8. Harvey! You’re amazing & I’m so proud of you and the work you put into this project. Which case study was the most interesting to do research on? If you had to redo IS, would you change out any of your case studies?

    1. Hi Meg! You’re an inspiration to me. I would say that the most interesting case was the stratospheric ozone. This regime has widely been recognized as the most successful instance of environmental governance (and the Montreal Protocol is the only UN Treaty to have been ratified by all UN member states). Because it was so effective, both in an institutional and ecological sense, it was really insightful in looking at my variables of interest. Honestly, I am not sure if I would have switched out any of my cases. They each provided a solid example of global environmental governance and created a valuable analysis when taken together.

  9. Congratulations, Katie! This is such a cool combination of your major/minor and so timely. It’s been a pleasure walking around campus approximately 860,066,434 times with you and clipboards, and I’m excited to see what’s next for you!

    1. It’s been such a blast getting to patrol campus over and over again with you, Maya! Thanks for taking the time to check out my project!

  10. Hi Katie! Congrats on finishing your IS! It’s such a cool topic (that I will definitely be referencing on future tours!).

    Given your research, what form do you think future environmental regimes ought to take in order to be most effective?

    1. Hi Riley! Thanks for taking the time to stop by today. Based on my study, it seems that regimes with enforceable regulations can increase the cost of defection for businesses and make technological substitutes more feasible and economically attractive. For example, the Montreal Protocol (within the stratospheric ozone regime) applied legally enforceable regulations on states and corporations who were producing and consuming CFCs and other ozone depleting substances (ODSs). This pressure in the late 1980s pushed industry leaders to research and develop substitute technologies and today, the entire industry has shifted away from ODS use. Because the strict ODS regulations made the cost of defecting more expensive than the cost of compliance, the industry completed a long, but successful shift toward more environmentally friendly practices.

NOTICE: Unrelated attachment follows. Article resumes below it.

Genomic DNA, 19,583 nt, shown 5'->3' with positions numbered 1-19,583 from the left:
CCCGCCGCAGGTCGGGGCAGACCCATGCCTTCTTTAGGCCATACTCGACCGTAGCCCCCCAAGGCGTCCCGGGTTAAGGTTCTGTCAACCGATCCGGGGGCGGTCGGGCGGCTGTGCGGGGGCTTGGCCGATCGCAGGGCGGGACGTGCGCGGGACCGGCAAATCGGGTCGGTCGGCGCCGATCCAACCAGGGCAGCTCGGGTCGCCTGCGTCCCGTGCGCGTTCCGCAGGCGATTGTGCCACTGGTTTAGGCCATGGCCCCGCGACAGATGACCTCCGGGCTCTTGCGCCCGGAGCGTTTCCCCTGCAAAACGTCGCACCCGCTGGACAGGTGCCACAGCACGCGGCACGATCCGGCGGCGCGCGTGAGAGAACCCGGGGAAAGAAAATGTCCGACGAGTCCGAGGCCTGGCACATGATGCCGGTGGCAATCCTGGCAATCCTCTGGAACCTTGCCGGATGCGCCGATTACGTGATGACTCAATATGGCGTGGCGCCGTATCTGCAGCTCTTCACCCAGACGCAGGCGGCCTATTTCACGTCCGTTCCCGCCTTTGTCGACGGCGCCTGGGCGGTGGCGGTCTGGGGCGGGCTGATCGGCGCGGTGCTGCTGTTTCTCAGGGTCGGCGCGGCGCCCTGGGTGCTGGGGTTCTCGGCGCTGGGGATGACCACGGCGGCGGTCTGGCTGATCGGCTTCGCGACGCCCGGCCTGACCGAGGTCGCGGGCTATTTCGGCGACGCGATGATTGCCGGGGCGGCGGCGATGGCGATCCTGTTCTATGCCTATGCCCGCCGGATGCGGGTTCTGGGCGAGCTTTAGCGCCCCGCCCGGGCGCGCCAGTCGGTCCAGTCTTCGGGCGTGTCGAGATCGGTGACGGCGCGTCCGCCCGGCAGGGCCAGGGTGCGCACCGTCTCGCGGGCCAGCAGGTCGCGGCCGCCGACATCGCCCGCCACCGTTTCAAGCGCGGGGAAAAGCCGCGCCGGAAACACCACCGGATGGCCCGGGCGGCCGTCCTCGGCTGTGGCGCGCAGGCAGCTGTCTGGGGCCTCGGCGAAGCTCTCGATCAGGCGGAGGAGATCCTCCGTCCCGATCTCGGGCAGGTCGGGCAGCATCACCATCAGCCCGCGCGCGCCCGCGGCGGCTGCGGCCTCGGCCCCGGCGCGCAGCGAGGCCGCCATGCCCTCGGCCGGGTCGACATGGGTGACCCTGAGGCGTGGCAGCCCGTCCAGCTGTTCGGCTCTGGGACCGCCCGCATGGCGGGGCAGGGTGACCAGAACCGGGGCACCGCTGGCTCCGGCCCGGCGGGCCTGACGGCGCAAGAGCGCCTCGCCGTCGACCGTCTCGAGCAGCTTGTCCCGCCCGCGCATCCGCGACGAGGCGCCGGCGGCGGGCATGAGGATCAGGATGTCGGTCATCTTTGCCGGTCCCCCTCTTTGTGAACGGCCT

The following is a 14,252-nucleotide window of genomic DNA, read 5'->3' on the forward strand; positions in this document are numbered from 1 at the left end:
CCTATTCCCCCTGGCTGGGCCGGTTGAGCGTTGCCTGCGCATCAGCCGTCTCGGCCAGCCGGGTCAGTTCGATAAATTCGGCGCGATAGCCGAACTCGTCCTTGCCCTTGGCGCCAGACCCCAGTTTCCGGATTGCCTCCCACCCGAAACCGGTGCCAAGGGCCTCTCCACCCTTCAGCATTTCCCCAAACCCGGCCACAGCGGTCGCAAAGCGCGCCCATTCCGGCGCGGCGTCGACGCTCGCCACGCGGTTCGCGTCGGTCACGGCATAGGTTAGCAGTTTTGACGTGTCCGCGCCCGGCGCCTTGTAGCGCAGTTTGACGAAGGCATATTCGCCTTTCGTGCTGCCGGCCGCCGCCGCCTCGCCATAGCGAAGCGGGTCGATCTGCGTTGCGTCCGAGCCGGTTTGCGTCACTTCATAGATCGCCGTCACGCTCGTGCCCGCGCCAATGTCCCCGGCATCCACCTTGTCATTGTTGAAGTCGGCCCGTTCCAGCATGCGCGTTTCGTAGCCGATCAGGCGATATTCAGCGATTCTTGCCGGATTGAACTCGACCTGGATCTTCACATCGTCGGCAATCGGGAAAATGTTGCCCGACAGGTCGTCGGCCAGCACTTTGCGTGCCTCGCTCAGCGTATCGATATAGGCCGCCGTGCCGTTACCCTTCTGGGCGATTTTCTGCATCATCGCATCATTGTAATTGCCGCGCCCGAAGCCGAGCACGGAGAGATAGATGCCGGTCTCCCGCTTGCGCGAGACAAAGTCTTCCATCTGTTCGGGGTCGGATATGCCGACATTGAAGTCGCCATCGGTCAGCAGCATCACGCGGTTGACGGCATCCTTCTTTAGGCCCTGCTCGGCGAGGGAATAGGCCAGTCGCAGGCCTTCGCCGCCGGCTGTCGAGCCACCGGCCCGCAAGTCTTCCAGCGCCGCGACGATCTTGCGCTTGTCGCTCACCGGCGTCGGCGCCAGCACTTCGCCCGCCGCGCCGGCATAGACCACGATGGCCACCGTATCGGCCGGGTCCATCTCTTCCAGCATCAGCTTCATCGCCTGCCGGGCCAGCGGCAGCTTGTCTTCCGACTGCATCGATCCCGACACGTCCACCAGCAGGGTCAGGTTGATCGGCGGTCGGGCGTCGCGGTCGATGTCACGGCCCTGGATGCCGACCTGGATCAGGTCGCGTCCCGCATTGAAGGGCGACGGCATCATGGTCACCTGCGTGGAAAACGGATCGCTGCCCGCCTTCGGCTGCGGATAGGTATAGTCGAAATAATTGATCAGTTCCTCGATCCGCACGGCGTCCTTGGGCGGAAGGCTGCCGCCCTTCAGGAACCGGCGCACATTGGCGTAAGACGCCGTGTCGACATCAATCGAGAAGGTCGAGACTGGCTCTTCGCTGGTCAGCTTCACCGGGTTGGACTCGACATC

Thanks for the question!

  11. Excellent work, Katie! You really provide a great example of how important an interdisciplinary approach is for environmental research. Well done.

    1. Thank you so much, Dr. Holt! I’m so thankful that I had the chance to explore interdisciplinary work through the Global and International Studies program!

  12. Absolutely awesome Katie! Super interesting and very well presented. Brilliantly done! So proud of you! 🙂

  13. Excellent presentation, Katie. It was an honor to work with you last summer on our AMRE project and look at how much you have accomplished with your IS. Regarding your presentation, would mind giving me a quick example of some legal enforcement mechanisms for the regime?